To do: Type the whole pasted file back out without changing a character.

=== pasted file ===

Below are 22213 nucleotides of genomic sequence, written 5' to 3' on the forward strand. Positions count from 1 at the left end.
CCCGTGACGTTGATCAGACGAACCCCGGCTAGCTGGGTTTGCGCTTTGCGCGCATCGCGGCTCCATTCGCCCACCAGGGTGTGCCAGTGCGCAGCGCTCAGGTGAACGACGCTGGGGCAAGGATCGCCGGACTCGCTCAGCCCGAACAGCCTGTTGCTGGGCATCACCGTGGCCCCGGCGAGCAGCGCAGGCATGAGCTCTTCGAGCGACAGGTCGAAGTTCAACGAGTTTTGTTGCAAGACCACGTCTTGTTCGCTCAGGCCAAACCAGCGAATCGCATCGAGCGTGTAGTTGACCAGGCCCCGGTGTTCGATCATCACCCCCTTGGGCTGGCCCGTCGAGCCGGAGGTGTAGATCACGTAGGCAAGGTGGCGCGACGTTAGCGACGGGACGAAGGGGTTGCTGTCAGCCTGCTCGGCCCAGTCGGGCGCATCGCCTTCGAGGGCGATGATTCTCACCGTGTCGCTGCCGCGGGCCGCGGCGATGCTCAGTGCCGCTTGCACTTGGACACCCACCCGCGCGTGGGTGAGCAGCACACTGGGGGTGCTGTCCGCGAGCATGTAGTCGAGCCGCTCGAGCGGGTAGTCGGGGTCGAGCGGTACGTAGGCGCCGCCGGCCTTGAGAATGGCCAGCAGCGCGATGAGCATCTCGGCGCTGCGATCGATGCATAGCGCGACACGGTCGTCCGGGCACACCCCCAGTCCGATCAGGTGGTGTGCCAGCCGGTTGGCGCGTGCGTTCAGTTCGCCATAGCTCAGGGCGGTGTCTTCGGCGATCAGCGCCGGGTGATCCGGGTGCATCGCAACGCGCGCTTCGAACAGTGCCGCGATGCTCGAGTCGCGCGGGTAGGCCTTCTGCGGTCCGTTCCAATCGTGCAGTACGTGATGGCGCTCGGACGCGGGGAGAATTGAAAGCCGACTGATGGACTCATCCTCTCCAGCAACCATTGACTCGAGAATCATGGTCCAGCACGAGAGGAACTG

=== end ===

Below are 22213 nucleotides of genomic sequence, written 5' to 3' on the forward strand. Positions count from 1 at the left end.
CCCGTGACGTTGATCAGACGAACCCCGGCTAGCTGGGTTTGCGCTTTGCGCGCATCGCGGCTCCATTCGCCCACCAGGGTGTGCCAGTGCGCAGCGCTCAGGTGAACGACGCTGGGGCAAGGATCGCCGGACTCGCTCAGCCCGAACAGCCTGTTGCTGGGCATCACCGTGGCCCCGGCGAGCAGCGCAGGCATGAGCTCTTCGAGCGACAGGTCGAAGTTCAACGAGTTTTGTTGCAAGACCACGTCTTGTTCGCTCAGGCCAAACCAGCGAATCGCATCGAGCGTGTAGTTGACCAGGCCCCGGTGTTCGATCATCACCCCCTTGGGCTGGCCCGTCGAGCCGGAGGTGTAGATCACGTAGGCAAGGTGGCGCGACGTTAGCGACGGGACGAAGGGGTTGCTGTCAGCCTGCTCGGCCCAGTCGGGCGCATCGCCTTCGAGGGCGATGATTCTCACCGTGTCGCTGCCGCGGGCCGCGGCGATGCTCAGTGCCGCTTGCACTTGGACACCCACCCGCGCGTGGGTGAGCAGCACACTGGGGGTGCTGTCCGCGAGCATGTAGTCGAGCCGCTCGAGCGGGTAGTCGGGGTCGAGCGGTACGTAGGCGCCGCCGGCCTTGAGAATGGCCAGCAGCGCGATGAGCATCTCGGCGCTGCGATCGATGCATAGCGCGACACGGTCGTCCGGGCACACCCCCAGTCCGATCAGGTGGTGTGCCAGCCGGTTGGCGCGTGCGTTCAGTTCGCCATAGCTCAGGGCGGTGTCTTCGGCGATCAGCGCCGGGTGATCCGGGTGCATCGCAACGCGCGCTTCGAACAGTGCCGCGATGCTCGAGTCGCGCGGGTAGGCCTTCTGCGGTCCGTTCCAATCGTGCAGTACGTGATGGCGCTCGGACGCGGGGAGAATTGAAAGCCGACTGATGGACTCATCCTCTCCAGCAACCATTGACTCGAGAATCATGGTCCAGCACGAGAGGAACTG